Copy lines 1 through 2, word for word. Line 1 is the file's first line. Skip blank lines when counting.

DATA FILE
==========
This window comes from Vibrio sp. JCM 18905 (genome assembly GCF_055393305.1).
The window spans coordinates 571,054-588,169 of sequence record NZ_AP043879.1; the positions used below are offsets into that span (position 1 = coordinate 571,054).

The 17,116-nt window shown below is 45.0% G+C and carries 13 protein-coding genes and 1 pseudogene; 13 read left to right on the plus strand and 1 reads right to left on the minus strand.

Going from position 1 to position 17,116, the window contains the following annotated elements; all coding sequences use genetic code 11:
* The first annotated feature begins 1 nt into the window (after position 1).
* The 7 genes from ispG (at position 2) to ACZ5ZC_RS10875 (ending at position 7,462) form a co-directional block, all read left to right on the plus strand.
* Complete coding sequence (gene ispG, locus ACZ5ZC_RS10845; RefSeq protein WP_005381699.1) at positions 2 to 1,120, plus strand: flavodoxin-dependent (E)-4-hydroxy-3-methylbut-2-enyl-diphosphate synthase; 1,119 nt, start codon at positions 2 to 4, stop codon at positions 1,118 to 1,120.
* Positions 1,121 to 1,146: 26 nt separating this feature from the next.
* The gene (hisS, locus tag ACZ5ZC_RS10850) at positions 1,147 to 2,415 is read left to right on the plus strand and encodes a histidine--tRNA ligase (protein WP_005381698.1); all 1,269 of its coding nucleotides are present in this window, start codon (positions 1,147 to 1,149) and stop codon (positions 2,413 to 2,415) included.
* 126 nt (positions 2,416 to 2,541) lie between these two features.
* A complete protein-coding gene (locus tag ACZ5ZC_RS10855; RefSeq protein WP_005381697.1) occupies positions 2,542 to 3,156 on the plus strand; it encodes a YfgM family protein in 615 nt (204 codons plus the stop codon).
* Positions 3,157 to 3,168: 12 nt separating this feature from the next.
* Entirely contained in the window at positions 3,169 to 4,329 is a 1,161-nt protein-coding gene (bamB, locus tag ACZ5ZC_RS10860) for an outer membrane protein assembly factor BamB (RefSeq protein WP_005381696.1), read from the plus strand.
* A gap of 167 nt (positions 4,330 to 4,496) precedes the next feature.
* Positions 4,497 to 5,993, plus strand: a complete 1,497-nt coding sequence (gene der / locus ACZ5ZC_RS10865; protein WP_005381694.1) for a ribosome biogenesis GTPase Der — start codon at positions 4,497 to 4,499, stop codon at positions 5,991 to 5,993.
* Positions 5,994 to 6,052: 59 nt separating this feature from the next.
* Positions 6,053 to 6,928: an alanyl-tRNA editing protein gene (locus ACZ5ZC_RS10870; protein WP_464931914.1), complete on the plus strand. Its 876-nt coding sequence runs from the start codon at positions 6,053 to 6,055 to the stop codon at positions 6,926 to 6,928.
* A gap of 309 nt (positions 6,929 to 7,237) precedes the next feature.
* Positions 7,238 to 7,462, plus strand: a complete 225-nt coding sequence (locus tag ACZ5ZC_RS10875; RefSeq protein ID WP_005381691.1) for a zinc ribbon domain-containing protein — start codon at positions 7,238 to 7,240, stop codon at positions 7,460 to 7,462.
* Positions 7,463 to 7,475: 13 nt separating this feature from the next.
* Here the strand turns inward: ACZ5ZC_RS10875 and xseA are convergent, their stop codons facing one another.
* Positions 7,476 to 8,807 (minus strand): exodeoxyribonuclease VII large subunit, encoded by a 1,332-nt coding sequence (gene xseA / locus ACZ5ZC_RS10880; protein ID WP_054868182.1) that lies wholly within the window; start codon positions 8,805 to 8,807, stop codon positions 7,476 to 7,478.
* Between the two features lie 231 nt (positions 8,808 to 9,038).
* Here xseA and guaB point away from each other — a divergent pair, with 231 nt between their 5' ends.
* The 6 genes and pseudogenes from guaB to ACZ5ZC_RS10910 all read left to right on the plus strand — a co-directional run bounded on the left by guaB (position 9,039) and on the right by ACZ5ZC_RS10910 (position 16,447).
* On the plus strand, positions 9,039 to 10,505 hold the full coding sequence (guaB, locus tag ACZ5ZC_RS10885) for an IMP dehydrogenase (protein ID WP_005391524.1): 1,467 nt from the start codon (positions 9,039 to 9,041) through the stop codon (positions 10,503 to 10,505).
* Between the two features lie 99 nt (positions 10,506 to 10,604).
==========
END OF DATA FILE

This window comes from Vibrio sp. JCM 18905 (genome assembly GCF_055393305.1).
The window spans coordinates 571,054-588,169 of sequence record NZ_AP043879.1; the positions used below are offsets into that span (position 1 = coordinate 571,054).